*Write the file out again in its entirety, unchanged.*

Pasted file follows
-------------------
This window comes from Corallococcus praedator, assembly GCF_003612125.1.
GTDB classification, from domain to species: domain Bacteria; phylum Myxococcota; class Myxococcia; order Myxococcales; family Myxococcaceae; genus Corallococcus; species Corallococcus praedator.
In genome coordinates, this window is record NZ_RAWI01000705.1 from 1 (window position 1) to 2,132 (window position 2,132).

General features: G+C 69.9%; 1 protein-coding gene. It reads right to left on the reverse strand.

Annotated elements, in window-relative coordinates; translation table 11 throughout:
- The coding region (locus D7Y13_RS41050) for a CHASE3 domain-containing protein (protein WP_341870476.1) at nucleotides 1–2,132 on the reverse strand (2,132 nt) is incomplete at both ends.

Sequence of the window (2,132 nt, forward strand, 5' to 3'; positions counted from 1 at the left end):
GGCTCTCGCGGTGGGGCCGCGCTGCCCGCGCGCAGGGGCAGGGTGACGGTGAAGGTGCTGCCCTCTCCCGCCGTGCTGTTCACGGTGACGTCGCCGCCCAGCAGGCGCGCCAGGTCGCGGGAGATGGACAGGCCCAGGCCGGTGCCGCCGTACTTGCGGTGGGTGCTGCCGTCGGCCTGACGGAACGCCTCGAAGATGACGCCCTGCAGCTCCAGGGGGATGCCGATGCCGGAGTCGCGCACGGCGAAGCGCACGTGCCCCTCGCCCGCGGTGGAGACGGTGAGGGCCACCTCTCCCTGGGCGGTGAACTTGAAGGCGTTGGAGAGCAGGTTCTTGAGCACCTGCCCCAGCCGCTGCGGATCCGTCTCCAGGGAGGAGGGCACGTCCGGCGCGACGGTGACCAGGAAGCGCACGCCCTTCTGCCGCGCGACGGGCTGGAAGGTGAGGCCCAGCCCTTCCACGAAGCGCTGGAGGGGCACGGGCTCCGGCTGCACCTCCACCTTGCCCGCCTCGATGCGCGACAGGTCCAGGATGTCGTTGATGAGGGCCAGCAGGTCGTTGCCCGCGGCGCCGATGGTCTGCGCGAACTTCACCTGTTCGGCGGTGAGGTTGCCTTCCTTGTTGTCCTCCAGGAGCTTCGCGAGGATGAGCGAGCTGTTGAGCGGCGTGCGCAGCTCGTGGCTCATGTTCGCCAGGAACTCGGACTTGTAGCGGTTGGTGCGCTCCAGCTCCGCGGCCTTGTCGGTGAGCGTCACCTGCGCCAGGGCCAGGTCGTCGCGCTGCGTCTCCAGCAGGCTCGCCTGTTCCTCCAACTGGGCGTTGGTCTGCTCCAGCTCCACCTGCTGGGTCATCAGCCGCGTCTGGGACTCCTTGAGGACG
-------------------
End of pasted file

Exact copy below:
This window comes from Corallococcus praedator, assembly GCF_003612125.1.
GTDB classification, from domain to species: domain Bacteria; phylum Myxococcota; class Myxococcia; order Myxococcales; family Myxococcaceae; genus Corallococcus; species Corallococcus praedator.
In genome coordinates, this window is record NZ_RAWI01000705.1 from 1 (window position 1) to 2,132 (window position 2,132).

General features: G+C 69.9%; 1 protein-coding gene. It reads right to left on the reverse strand.

Annotated elements, in window-relative coordinates; translation table 11 throughout:
- The coding region (locus D7Y13_RS41050) for a CHASE3 domain-containing protein (protein WP_341870476.1) at nucleotides 1–2,132 on the reverse strand (2,132 nt) is incomplete at both ends.

Sequence of the window (2,132 nt, forward strand, 5' to 3'; positions counted from 1 at the left end):
GGCTCTCGCGGTGGGGCCGCGCTGCCCGCGCGCAGGGGCAGGGTGACGGTGAAGGTGCTGCCCTCTCCCGCCGTGCTGTTCACGGTGACGTCGCCGCCCAGCAGGCGCGCCAGGTCGCGGGAGATGGACAGGCCCAGGCCGGTGCCGCCGTACTTGCGGTGGGTGCTGCCGTCGGCCTGACGGAACGCCTCGAAGATGACGCCCTGCAGCTCCAGGGGGATGCCGATGCCGGAGTCGCGCACGGCGAAGCGCACGTGCCCCTCGCCCGCGGTGGAGACGGTGAGGGCCACCTCTCCCTGGGCGGTGAACTTGAAGGCGTTGGAGAGCAGGTTCTTGAGCACCTGCCCCAGCCGCTGCGGATCCGTCTCCAGGGAGGAGGGCACGTCCGGCGCGACGGTGACCAGGAAGCGCACGCCCTTCTGCCGCGCGACGGGCTGGAAGGTGAGGCCCAGCCCTTCCACGAAGCGCTGGAGGGGCACGGGCTCCGGCTGCACCTCCACCTTGCCCGCCTCGATGCGCGACAGGTCCAGGATGTCGTTGATGAGGGCCAGCAGGTCGTTGCCCGCGGCGCCGATGGTCTGCGCGAACTTCACCTGTTCGGCGGTGAGGTTGCCTTCCTTGTTGTCCTCCAGGAGCTTCGCGAGGATGAGCGAGCTGTTGAGCGGCGTGCGCAGCTCGTGGCTCATGTTCGCCAGGAACTCGGACTTGTAGCGGTTGGTGCGCTCCAGCTCCGCGGCCTTGTCGGTGAGCGTCACCTGCGCCAGGGCCAGGTCGTCGCGCTGCGTCTCCAGCAGGCTCGCCTGTTCCTCCAACTGGGCGTTGGTCTGCTCCAGCTCCACCTGCTGGGTCATCAGCCGCGTCTGGGACTCCTTGAGGACG